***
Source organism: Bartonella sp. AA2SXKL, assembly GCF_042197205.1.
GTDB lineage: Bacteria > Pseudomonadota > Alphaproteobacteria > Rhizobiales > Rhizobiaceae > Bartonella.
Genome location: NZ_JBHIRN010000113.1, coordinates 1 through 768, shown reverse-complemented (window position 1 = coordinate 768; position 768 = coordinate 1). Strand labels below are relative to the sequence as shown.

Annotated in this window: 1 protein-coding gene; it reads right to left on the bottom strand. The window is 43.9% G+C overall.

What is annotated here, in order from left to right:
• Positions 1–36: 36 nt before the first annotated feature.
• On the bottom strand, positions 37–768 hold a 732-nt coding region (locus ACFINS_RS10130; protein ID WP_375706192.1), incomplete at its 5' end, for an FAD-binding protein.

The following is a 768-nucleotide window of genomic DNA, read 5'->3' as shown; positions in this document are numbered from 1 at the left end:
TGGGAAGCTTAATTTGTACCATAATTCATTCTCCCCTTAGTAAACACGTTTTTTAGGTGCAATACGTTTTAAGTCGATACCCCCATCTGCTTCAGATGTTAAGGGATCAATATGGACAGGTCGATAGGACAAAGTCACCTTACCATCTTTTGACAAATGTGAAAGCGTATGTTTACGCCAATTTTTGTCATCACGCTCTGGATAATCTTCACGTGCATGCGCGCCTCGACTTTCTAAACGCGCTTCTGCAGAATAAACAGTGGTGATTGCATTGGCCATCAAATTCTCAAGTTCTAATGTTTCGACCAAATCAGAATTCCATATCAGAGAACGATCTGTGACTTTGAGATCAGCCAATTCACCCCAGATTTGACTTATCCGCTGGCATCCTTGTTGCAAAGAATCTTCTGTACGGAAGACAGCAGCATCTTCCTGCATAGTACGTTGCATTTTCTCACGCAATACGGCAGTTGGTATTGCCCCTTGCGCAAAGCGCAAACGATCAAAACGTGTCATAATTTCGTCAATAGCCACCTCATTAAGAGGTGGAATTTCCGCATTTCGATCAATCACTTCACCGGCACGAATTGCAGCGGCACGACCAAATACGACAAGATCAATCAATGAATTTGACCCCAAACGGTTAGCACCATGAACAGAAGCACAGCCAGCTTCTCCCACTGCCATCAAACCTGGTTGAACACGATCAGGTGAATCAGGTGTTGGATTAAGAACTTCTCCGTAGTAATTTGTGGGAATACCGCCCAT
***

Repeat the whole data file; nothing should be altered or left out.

Source organism: Bartonella sp. AA2SXKL, assembly GCF_042197205.1.
GTDB lineage: Bacteria > Pseudomonadota > Alphaproteobacteria > Rhizobiales > Rhizobiaceae > Bartonella.
Genome location: NZ_JBHIRN010000113.1, coordinates 1 through 768, shown reverse-complemented (window position 1 = coordinate 768; position 768 = coordinate 1). Strand labels below are relative to the sequence as shown.

Annotated in this window: 1 protein-coding gene; it reads right to left on the bottom strand. The window is 43.9% G+C overall.

What is annotated here, in order from left to right:
• Positions 1–36: 36 nt before the first annotated feature.
• On the bottom strand, positions 37–768 hold a 732-nt coding region (locus ACFINS_RS10130; protein ID WP_375706192.1), incomplete at its 5' end, for an FAD-binding protein.

The following is a 768-nucleotide window of genomic DNA, read 5'->3' as shown; positions in this document are numbered from 1 at the left end:
TGGGAAGCTTAATTTGTACCATAATTCATTCTCCCCTTAGTAAACACGTTTTTTAGGTGCAATACGTTTTAAGTCGATACCCCCATCTGCTTCAGATGTTAAGGGATCAATATGGACAGGTCGATAGGACAAAGTCACCTTACCATCTTTTGACAAATGTGAAAGCGTATGTTTACGCCAATTTTTGTCATCACGCTCTGGATAATCTTCACGTGCATGCGCGCCTCGACTTTCTAAACGCGCTTCTGCAGAATAAACAGTGGTGATTGCATTGGCCATCAAATTCTCAAGTTCTAATGTTTCGACCAAATCAGAATTCCATATCAGAGAACGATCTGTGACTTTGAGATCAGCCAATTCACCCCAGATTTGACTTATCCGCTGGCATCCTTGTTGCAAAGAATCTTCTGTACGGAAGACAGCAGCATCTTCCTGCATAGTACGTTGCATTTTCTCACGCAATACGGCAGTTGGTATTGCCCCTTGCGCAAAGCGCAAACGATCAAAACGTGTCATAATTTCGTCAATAGCCACCTCATTAAGAGGTGGAATTTCCGCATTTCGATCAATCACTTCACCGGCACGAATTGCAGCGGCACGACCAAATACGACAAGATCAATCAATGAATTTGACCCCAAACGGTTAGCACCATGAACAGAAGCACAGCCAGCTTCTCCCACTGCCATCAAACCTGGTTGAACACGATCAGGTGAATCAGGTGTTGGATTAAGAACTTCTCCGTAGTAATTTGTGGGAATACCGCCCAT